However a young Tom Wolf persuaded Indian farmers to adopt high-yield rice strains - a feat he portrayed as proof of his capacity to cultivate a hostile legislature - it probably didn't involve forcibly yanking the old crop out of the fields. And yet by unceremoniously firing a longtime legislative aide chosen to head the state's public-records office, the Democratic governor appears to have driven a bulldozer into the Republicans' rice paddy.

Just two days after he took office last week, Gov. Wolf rescinded more than a score of recent nominations to boards, judgeships, and other positions. The most prominent was that of Erik Arneson, a longtime aide to Senate Republicans who had been named executive director of the Office of Open Records. Former Gov. Tom Corbett appointed Arneson and the rest on his way out the door, following a political tradition that's time-honored if not particularly honorable.

There is something refreshing about Wolf's resistance to backward-looking politics as usual. But particularly in Arneson's case, the governor's worthwhile statement of principle creates more problems than it solves.

Besides unnecessarily provoking the Republican legislators he has to work with, Wolf made a poor choice of villains. Having helped develop the state's Right-to-Know Law while working for its sponsor, Sen. Dominic Pileggi (R., Delaware), Arneson has relevant experience for running the office that enforces the law. He has also worked extensively with the press, a prime constituency of the records office, and earned a reputation for straight shooting.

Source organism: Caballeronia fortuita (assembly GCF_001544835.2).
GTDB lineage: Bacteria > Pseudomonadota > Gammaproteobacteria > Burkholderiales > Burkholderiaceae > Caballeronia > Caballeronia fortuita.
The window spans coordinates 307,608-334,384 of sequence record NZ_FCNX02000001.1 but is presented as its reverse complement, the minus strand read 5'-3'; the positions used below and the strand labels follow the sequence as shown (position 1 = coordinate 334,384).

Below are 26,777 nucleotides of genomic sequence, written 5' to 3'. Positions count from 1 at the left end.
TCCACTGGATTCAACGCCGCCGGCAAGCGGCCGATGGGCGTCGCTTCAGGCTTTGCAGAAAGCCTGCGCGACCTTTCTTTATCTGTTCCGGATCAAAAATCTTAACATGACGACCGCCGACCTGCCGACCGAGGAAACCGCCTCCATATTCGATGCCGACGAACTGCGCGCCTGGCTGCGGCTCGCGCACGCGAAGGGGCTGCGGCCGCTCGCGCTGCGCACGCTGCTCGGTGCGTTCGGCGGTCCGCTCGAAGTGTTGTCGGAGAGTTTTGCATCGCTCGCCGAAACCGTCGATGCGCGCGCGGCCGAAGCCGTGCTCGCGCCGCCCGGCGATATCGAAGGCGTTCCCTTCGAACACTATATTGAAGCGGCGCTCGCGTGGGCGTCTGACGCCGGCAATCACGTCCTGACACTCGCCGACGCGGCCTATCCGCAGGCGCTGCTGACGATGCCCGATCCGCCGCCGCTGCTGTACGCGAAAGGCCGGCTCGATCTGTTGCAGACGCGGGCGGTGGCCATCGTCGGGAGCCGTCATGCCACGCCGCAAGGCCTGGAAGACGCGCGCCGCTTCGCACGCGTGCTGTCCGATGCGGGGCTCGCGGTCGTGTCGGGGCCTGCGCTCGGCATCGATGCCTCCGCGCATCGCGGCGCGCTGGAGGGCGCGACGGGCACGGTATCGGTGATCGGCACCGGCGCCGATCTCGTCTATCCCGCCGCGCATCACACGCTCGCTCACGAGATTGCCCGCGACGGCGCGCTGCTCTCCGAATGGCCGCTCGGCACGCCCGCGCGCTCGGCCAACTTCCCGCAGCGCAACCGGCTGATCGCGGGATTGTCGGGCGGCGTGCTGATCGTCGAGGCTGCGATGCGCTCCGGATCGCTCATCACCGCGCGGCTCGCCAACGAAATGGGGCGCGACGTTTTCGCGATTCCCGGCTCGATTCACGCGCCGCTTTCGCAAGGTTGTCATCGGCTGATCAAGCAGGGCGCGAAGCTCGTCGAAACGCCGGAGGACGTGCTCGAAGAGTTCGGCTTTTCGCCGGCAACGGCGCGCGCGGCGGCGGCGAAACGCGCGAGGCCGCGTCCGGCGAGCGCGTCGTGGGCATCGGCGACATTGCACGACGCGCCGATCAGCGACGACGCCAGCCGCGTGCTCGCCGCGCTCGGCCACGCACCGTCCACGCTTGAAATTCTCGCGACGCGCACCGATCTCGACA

Most important, Arneson's position comes with a six-year term designed to make it independent of the governor - a necessity given that the office handles disputes between those seeking public records and the executive branch officials who don't always want to divulge them. Wolf's contention that he has the power to fire the director at will threatens to effectively emasculate the office.

Arneson has made a point of showing up for work anyway - even occupying a legislative intern's desk - and Senate Republicans sued the governor on his behalf this week. That put the dispute in Commonwealth Court, which should move to protect the records office's integrity. Better yet, Wolf could admit that in his zeal to signal a departure from eleventh-hour political appointments, he mistakenly trampled a qualified choice for an office that must be protected from gubernatorial whims, however well-intended.

The governor has already shown that he values transparency by training his staff on public-records law and promising to post his schedule online. By letting Arneson keep his job for the same reason, Wolf can abandon a low-yield standoff and sow the seeds of cooperation.